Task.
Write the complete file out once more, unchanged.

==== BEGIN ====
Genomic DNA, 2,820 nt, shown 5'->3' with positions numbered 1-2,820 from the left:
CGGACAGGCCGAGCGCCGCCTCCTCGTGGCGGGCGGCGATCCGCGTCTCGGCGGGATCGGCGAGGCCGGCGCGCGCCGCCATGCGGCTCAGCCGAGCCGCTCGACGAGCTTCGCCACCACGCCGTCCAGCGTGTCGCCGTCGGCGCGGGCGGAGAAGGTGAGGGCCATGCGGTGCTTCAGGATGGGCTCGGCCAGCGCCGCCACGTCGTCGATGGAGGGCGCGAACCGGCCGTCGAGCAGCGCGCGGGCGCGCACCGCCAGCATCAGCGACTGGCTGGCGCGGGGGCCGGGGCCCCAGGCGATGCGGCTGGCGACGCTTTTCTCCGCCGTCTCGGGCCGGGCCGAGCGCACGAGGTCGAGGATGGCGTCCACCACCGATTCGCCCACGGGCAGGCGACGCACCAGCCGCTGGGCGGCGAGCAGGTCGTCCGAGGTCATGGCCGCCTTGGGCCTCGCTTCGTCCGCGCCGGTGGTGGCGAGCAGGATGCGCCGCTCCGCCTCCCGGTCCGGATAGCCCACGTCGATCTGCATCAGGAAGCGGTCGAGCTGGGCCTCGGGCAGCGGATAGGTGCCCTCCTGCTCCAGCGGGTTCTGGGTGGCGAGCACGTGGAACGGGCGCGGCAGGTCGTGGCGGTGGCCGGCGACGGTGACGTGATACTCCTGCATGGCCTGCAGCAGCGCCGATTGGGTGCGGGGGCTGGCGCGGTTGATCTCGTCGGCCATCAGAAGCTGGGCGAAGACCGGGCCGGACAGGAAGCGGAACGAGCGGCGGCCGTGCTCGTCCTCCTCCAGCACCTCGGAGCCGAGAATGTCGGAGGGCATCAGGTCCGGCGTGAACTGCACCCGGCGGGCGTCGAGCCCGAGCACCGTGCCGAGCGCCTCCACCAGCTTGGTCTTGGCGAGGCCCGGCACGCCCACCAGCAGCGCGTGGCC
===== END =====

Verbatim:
Genomic DNA, 2,820 nt, shown 5'->3' with positions numbered 1-2,820 from the left:
CGGACAGGCCGAGCGCCGCCTCCTCGTGGCGGGCGGCGATCCGCGTCTCGGCGGGATCGGCGAGGCCGGCGCGCGCCGCCATGCGGCTCAGCCGAGCCGCTCGACGAGCTTCGCCACCACGCCGTCCAGCGTGTCGCCGTCGGCGCGGGCGGAGAAGGTGAGGGCCATGCGGTGCTTCAGGATGGGCTCGGCCAGCGCCGCCACGTCGTCGATGGAGGGCGCGAACCGGCCGTCGAGCAGCGCGCGGGCGCGCACCGCCAGCATCAGCGACTGGCTGGCGCGGGGGCCGGGGCCCCAGGCGATGCGGCTGGCGACGCTTTTCTCCGCCGTCTCGGGCCGGGCCGAGCGCACGAGGTCGAGGATGGCGTCCACCACCGATTCGCCCACGGGCAGGCGACGCACCAGCCGCTGGGCGGCGAGCAGGTCGTCCGAGGTCATGGCCGCCTTGGGCCTCGCTTCGTCCGCGCCGGTGGTGGCGAGCAGGATGCGCCGCTCCGCCTCCCGGTCCGGATAGCCCACGTCGATCTGCATCAGGAAGCGGTCGAGCTGGGCCTCGGGCAGCGGATAGGTGCCCTCCTGCTCCAGCGGGTTCTGGGTGGCGAGCACGTGGAACGGGCGCGGCAGGTCGTGGCGGTGGCCGGCGACGGTGACGTGATACTCCTGCATGGCCTGCAGCAGCGCCGATTGGGTGCGGGGGCTGGCGCGGTTGATCTCGTCGGCCATCAGAAGCTGGGCGAAGACCGGGCCGGACAGGAAGCGGAACGAGCGGCGGCCGTGCTCGTCCTCCTCCAGCACCTCGGAGCCGAGAATGTCGGAGGGCATCAGGTCCGGCGTGAACTGCACCCGGCGGGCGTCGAGCCCGAGCACCGTGCCGAGCGCCTCCACCAGCTTGGTCTTGGCGAGGCCCGGCACGCCCACCAGCAGCGCGTGGCC